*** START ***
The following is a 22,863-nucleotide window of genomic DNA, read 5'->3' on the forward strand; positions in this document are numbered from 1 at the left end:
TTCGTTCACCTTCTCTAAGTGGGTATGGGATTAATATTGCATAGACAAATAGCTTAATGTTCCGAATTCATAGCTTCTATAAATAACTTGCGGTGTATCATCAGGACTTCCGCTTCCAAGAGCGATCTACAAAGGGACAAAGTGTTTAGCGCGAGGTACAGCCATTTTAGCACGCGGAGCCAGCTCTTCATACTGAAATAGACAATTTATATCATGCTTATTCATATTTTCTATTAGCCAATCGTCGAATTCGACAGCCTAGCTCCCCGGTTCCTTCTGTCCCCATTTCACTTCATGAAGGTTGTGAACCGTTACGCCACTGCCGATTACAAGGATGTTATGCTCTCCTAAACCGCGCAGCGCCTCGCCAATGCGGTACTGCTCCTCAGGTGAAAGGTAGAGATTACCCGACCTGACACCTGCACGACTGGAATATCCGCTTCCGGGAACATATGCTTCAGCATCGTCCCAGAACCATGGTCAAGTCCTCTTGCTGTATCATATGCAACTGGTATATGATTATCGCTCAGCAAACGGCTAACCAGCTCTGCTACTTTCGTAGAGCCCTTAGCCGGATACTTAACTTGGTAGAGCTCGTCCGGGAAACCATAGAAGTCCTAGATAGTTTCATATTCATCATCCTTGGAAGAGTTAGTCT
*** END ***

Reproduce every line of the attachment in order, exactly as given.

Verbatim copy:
The following is a 22,863-nucleotide window of genomic DNA, read 5'->3' on the forward strand; positions in this document are numbered from 1 at the left end:
TTCGTTCACCTTCTCTAAGTGGGTATGGGATTAATATTGCATAGACAAATAGCTTAATGTTCCGAATTCATAGCTTCTATAAATAACTTGCGGTGTATCATCAGGACTTCCGCTTCCAAGAGCGATCTACAAAGGGACAAAGTGTTTAGCGCGAGGTACAGCCATTTTAGCACGCGGAGCCAGCTCTTCATACTGAAATAGACAATTTATATCATGCTTATTCATATTTTCTATTAGCCAATCGTCGAATTCGACAGCCTAGCTCCCCGGTTCCTTCTGTCCCCATTTCACTTCATGAAGGTTGTGAACCGTTACGCCACTGCCGATTACAAGGATGTTATGCTCTCCTAAACCGCGCAGCGCCTCGCCAATGCGGTACTGCTCCTCAGGTGAAAGGTAGAGATTACCCGACCTGACACCTGCACGACTGGAATATCCGCTTCCGGGAACATATGCTTCAGCATCGTCCCAGAACCATGGTCAAGTCCTCTTGCTGTATCATATGCAACTGGTATATGATTATCGCTCAGCAAACGGCTAACCAGCTCTGCTACTTTCGTAGAGCCCTTAGCCGGATACTTAACTTGGTAGAGCTCGTCCGGGAAACCATAGAAGTCCTAGATAGTTTCATATTCATCATCCTTGGAAGAGTTAGTCT